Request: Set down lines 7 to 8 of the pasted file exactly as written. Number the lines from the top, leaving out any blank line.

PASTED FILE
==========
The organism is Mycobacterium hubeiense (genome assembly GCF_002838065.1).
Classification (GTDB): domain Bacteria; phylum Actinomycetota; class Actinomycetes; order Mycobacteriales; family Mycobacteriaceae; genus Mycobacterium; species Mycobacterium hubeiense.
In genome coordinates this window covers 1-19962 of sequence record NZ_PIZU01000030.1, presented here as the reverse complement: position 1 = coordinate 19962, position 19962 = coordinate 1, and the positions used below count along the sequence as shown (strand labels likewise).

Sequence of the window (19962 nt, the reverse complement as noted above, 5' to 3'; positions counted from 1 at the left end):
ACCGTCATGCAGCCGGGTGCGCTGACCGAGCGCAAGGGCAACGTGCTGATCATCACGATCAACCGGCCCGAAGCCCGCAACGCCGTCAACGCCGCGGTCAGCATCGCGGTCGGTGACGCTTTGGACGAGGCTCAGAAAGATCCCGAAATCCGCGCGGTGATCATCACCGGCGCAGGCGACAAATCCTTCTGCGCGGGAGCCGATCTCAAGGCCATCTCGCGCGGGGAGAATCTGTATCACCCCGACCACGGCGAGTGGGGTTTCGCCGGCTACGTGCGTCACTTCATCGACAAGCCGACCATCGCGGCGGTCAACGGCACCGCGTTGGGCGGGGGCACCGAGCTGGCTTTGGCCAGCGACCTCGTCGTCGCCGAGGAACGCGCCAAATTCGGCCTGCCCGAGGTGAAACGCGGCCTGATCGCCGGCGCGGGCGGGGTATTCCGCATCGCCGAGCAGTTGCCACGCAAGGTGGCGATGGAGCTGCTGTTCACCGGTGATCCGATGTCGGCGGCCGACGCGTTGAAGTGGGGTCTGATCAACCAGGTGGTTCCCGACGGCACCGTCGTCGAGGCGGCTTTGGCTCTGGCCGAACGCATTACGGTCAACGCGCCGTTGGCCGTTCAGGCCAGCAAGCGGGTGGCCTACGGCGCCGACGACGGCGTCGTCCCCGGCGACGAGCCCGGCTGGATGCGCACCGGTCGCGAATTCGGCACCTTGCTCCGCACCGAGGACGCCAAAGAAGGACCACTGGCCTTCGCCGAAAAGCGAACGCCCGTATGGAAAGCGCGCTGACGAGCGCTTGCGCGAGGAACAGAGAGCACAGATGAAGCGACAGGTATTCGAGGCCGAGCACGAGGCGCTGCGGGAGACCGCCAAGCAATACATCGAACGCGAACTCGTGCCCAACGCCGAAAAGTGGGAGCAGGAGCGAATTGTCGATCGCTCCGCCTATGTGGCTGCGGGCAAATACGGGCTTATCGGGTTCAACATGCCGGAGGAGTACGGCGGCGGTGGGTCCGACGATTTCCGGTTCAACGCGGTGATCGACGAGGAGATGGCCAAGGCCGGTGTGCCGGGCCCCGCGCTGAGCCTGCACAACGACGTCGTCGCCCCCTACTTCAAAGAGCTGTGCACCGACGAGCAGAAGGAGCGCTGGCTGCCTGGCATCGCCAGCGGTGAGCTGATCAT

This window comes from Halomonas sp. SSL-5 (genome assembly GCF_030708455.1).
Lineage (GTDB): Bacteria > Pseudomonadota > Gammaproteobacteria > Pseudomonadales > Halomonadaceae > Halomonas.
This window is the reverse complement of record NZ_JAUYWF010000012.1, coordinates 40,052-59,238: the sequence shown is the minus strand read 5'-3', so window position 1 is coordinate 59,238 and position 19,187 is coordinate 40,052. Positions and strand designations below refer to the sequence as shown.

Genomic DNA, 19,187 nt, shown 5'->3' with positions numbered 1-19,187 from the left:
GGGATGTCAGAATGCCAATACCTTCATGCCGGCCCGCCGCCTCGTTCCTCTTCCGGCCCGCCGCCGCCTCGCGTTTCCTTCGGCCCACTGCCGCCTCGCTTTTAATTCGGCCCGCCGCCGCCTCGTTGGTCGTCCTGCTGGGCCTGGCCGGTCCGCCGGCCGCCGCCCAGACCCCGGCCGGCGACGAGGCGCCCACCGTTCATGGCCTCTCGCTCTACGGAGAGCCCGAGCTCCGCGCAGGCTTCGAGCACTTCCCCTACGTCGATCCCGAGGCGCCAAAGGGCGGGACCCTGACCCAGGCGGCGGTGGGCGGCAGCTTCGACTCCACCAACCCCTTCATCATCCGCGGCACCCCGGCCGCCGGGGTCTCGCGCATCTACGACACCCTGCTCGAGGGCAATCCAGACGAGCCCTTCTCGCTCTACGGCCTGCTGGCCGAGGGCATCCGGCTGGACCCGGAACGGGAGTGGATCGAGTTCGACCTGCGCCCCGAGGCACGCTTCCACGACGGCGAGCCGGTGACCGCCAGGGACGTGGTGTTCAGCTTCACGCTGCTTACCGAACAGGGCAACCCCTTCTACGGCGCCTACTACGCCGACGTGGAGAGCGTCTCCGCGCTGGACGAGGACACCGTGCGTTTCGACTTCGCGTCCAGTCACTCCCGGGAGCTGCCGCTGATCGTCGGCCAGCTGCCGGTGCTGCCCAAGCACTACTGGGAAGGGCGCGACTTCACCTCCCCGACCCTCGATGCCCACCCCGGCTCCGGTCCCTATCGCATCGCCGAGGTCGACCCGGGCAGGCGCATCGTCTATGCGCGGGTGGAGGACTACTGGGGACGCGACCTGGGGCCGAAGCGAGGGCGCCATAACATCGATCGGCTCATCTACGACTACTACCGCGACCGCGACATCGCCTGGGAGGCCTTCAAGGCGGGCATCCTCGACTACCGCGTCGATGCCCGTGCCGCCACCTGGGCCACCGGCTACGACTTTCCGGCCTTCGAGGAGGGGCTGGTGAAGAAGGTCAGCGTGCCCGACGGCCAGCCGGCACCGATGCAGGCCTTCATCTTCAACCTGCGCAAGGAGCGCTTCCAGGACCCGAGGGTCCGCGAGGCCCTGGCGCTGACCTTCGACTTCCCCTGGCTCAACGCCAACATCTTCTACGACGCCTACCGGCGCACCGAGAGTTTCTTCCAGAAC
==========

Lineage (GTDB): Bacteria > Pseudomonadota > Gammaproteobacteria > Pseudomonadales > Halomonadaceae > Halomonas.
This window is the reverse complement of record NZ_JAUYWF010000012.1, coordinates 40,052-59,238: the sequence shown is the minus strand read 5'-3', so window position 1 is coordinate 59,238 and position 19,187 is coordinate 40,052. Positions and strand designations below refer to the sequence as shown.